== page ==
At the end of August 2022, I presented a poster at the Lancaster Conference on Infant and Early Child Development (LCICD). This is the first time I attended this conference and is the first conference I have attended in person since the pandemic.It was a really good experience and a conference I will plan to attend again in future.
LCICD is an annual conference that brings together researchers working on all aspects of development in children up to 4 years old. It is hosted by Lancaster University and takes place on the campus there – a great location with lots of green spaces. Even better, it is a single-track conference which means that there is no need to decide which talks to go to as attendees can go to everything!
The first talk was by keynote speaker Prof Nivedita Mani who summarised some of her work looking at curiosity and language, which is closely linked to the project I am currently working on. There was also a session of 3 talks that were all linked to curiosity too. Although these sessions were the ones that most closely aligned with my own work, I was fascinated by the breadth of topics that were covered in this conference, including temperament, lexical development, learning, vision, development in the global world, social interactions and mental representation. It would be impossible to choose my favourite session, but I did particularly enjoy the lively debate about looking times that was sparked by Prof Sylvain Sirois’ talk on day one. This discussion was about what looking times (particularly proportions) generated from eye tracking data can tell us and whether pupil diameter is a better measure that we can access. I am still on the fence about what I think but what I am sure of is that there are many more of these debates to be had.
My poster, with University of Manchester placement student Mutinta Kampengele, and Dr Katherine Twomey was in the afternoon on the first day. It presented the coding scheme we have generated for exploring object manipulation and how this might relate to vocabulary learning. Here is a link to our poster if you want to find out more. It was a useful opportunity to talk to other researchers about our work even though we have not yet got any results to share. I had some interesting discussions about our hypothesis, our coding scheme, the analyses we have planned, and what we think we might show with these analyses. Typically, conferences require work to be completed before consideration at a conference, so this approach was refreshing and provided a unique opportunity.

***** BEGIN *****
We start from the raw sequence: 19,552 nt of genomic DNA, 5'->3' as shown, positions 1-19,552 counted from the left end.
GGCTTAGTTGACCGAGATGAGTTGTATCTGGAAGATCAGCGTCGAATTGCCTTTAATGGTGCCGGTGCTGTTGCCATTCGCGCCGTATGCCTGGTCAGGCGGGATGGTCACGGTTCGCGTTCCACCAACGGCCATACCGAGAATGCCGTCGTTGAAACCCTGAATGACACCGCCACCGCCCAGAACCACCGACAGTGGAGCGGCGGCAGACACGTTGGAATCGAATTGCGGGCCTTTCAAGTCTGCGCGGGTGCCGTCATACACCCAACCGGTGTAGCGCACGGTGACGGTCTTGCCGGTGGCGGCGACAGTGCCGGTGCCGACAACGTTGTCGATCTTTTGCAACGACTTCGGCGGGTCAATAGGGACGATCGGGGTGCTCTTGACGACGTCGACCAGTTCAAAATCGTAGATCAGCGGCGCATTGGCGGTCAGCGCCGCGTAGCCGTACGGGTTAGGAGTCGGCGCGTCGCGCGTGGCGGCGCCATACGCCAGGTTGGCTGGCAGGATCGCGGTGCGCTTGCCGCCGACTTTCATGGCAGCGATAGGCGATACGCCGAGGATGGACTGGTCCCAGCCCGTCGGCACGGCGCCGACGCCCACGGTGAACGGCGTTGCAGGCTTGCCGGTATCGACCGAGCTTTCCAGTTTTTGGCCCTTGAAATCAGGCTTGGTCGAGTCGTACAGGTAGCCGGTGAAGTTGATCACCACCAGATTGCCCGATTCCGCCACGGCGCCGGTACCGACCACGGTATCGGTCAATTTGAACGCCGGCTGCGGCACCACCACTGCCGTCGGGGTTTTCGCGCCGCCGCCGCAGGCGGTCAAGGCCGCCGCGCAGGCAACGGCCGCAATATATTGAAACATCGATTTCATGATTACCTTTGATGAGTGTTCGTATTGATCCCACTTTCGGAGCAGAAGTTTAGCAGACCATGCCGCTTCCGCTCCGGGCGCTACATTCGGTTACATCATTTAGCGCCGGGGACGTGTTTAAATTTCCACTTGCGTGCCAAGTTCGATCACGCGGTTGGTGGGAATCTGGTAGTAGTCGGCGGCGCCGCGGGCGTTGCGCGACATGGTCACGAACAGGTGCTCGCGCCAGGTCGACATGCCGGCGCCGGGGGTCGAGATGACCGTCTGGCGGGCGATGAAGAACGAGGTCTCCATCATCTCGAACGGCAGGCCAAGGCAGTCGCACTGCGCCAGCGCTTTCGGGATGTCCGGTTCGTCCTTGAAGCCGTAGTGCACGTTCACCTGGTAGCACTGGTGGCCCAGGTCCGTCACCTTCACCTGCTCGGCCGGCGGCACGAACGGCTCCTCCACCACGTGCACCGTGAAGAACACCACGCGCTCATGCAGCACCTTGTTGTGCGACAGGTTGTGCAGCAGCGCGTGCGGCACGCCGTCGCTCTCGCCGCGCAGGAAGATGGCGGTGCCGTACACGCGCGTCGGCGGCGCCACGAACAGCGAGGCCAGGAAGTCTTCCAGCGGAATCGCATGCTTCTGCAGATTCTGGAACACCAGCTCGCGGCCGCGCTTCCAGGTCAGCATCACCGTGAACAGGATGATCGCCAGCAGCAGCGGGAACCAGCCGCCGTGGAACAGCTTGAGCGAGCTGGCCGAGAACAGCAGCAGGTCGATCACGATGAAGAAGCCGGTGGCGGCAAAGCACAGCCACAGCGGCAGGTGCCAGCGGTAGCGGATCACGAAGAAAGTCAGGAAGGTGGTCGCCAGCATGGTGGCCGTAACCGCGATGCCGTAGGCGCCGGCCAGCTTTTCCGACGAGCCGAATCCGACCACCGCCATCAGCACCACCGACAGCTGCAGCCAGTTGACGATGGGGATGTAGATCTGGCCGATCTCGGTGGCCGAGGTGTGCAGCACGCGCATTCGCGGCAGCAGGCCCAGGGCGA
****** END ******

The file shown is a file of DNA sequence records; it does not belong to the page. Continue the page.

In addition to the stimulating intellectual content attendees at LCICD are well provided for. Lunch was included each day and there were ample coffee breaks with snacks too. There was a conference dinner with entertainment by members of the organising committee and willing volunteers. This included Powerpoint Karaoke where volunteers had to improvise a talk they had not seen before. This was well received light relief after a busy day of talks.
Overall, LCICD was a well organised, supportive and friendly conference that encapsulates the breadth of research being conducted on early development. Unlike the larger conferences it was reasonably easy to find speakers and talk to them about their work following talks, something that can be challenging when there are parallel sessions and lots of attendees. In particular, LCICD seems to attract attendees from across the spectrum of experience from masters students to professors. Based on my experience, I would recommend this conference to anyone interested in child development research and I am sure it will become an annual fixture in my calendar.